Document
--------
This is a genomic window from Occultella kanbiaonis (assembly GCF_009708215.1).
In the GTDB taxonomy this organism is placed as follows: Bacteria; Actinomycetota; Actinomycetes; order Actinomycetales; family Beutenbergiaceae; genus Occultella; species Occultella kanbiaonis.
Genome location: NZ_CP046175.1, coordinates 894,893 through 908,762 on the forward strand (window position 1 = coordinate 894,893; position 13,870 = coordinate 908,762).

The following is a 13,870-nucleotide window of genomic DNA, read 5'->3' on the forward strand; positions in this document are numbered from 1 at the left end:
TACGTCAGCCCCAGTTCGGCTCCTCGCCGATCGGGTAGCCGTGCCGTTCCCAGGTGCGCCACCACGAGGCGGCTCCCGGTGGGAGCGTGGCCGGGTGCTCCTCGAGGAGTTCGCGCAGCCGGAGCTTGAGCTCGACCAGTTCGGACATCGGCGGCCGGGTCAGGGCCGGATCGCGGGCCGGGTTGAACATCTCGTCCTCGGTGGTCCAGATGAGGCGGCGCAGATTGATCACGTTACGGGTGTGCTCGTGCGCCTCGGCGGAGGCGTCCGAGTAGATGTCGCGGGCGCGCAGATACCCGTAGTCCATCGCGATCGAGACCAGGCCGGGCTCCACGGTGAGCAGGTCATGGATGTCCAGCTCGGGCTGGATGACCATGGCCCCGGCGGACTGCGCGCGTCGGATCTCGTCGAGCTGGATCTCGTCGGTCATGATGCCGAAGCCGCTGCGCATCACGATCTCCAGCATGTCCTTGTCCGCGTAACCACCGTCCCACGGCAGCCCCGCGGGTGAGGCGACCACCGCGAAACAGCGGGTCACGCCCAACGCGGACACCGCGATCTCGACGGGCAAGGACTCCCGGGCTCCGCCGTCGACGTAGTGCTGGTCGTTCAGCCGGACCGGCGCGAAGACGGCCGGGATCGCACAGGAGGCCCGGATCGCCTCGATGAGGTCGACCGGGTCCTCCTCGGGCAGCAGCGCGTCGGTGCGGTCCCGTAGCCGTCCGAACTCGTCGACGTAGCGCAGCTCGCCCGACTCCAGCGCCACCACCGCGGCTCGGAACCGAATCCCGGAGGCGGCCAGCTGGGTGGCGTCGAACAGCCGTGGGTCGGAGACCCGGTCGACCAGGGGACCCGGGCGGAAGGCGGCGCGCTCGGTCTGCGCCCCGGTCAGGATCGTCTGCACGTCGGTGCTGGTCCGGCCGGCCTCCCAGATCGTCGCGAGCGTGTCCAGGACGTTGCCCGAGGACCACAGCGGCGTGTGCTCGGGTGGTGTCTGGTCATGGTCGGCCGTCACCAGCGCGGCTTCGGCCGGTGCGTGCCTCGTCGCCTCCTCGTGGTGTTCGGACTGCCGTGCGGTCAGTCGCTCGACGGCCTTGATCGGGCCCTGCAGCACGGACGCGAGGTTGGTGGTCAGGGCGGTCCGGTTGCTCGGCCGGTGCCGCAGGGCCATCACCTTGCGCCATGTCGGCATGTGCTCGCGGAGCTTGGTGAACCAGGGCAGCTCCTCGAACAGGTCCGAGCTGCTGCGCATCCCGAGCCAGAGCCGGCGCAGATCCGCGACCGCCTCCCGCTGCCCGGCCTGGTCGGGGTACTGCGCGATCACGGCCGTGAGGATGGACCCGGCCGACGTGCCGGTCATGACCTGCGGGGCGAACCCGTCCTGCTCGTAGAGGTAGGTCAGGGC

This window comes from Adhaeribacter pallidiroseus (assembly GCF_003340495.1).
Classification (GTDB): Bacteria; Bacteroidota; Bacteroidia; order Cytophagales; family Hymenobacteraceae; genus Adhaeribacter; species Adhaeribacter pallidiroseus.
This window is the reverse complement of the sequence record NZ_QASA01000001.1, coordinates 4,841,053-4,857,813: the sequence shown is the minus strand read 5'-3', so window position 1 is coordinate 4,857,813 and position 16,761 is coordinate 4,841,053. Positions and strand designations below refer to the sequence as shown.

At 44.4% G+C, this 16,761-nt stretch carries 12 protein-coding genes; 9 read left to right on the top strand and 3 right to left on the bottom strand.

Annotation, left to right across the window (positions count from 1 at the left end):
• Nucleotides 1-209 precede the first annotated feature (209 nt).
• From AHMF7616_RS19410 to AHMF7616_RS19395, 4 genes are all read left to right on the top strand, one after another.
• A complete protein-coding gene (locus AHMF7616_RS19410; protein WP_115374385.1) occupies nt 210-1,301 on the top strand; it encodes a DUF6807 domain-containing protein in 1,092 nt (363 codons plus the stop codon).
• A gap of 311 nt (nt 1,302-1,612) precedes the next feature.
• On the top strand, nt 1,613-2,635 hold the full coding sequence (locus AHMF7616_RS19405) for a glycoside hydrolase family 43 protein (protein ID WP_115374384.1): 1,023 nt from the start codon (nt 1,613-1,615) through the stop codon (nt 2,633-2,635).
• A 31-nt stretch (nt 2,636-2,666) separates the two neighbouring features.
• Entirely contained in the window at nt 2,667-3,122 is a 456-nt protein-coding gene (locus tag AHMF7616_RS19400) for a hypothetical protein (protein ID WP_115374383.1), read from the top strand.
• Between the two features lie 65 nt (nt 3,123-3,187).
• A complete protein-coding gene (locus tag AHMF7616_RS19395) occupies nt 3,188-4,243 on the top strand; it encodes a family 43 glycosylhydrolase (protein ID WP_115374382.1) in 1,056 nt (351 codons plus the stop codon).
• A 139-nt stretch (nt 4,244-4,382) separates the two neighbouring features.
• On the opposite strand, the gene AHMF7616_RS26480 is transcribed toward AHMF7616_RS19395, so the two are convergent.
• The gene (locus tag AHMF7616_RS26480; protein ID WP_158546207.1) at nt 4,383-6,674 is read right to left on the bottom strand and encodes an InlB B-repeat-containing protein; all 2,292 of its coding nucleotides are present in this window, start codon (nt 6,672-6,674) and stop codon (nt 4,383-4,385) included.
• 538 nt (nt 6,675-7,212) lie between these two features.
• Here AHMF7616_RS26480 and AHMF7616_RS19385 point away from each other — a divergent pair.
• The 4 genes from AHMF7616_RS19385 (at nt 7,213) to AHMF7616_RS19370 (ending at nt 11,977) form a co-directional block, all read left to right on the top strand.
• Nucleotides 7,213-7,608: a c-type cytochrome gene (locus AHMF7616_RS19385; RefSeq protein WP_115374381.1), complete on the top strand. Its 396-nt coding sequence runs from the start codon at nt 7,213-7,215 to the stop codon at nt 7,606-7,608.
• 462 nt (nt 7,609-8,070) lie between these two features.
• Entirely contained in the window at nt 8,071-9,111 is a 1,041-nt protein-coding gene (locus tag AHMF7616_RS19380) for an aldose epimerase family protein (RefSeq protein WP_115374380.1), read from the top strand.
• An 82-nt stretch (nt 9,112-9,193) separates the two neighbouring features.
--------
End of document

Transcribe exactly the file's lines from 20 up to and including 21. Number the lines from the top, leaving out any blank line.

• A 139-nt stretch (nt 4,244-4,382) separates the two neighbouring features.
• On the opposite strand, the gene AHMF7616_RS26480 is transcribed toward AHMF7616_RS19395, so the two are convergent.